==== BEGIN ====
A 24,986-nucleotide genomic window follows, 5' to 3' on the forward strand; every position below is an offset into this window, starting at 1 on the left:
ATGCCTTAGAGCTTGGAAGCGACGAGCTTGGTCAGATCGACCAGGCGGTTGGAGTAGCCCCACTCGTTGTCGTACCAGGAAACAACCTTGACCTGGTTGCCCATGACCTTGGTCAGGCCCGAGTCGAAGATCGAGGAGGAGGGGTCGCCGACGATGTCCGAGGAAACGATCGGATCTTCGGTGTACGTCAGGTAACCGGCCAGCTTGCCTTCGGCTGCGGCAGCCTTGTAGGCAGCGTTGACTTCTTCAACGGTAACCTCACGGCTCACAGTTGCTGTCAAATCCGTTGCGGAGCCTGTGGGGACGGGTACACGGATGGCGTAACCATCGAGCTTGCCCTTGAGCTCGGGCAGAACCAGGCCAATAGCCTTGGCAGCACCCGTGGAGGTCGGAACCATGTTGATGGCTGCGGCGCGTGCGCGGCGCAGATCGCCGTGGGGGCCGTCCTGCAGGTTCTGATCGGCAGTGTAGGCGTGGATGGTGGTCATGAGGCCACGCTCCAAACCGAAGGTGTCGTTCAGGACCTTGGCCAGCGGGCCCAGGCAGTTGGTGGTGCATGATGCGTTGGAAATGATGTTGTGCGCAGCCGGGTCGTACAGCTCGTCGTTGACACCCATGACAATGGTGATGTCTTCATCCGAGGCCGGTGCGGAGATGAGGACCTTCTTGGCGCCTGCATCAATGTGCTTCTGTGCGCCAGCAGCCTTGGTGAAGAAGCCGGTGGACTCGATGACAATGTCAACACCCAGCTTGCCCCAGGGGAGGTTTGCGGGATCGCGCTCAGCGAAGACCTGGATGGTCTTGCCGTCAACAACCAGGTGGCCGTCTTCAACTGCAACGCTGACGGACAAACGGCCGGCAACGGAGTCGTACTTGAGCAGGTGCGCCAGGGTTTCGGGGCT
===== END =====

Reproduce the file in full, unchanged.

A 24,986-nucleotide genomic window follows, 5' to 3' on the forward strand; every position below is an offset into this window, starting at 1 on the left:
ATGCCTTAGAGCTTGGAAGCGACGAGCTTGGTCAGATCGACCAGGCGGTTGGAGTAGCCCCACTCGTTGTCGTACCAGGAAACAACCTTGACCTGGTTGCCCATGACCTTGGTCAGGCCCGAGTCGAAGATCGAGGAGGAGGGGTCGCCGACGATGTCCGAGGAAACGATCGGATCTTCGGTGTACGTCAGGTAACCGGCCAGCTTGCCTTCGGCTGCGGCAGCCTTGTAGGCAGCGTTGACTTCTTCAACGGTAACCTCACGGCTCACAGTTGCTGTCAAATCCGTTGCGGAGCCTGTGGGGACGGGTACACGGATGGCGTAACCATCGAGCTTGCCCTTGAGCTCGGGCAGAACCAGGCCAATAGCCTTGGCAGCACCCGTGGAGGTCGGAACCATGTTGATGGCTGCGGCGCGTGCGCGGCGCAGATCGCCGTGGGGGCCGTCCTGCAGGTTCTGATCGGCAGTGTAGGCGTGGATGGTGGTCATGAGGCCACGCTCCAAACCGAAGGTGTCGTTCAGGACCTTGGCCAGCGGGCCCAGGCAGTTGGTGGTGCATGATGCGTTGGAAATGATGTTGTGCGCAGCCGGGTCGTACAGCTCGTCGTTGACACCCATGACAATGGTGATGTCTTCATCCGAGGCCGGTGCGGAGATGAGGACCTTCTTGGCGCCTGCATCAATGTGCTTCTGTGCGCCAGCAGCCTTGGTGAAGAAGCCGGTGGACTCGATGACAATGTCAACACCCAGCTTGCCCCAGGGGAGGTTTGCGGGATCGCGCTCAGCGAAGACCTGGATGGTCTTGCCGTCAACAACCAGGTGGCCGTCTTCAACTGCAACGCTGACGGACAAACGGCCGGCAACGGAGTCGTACTTGAGCAGGTGCGCCAGGGTTTCGGGGCT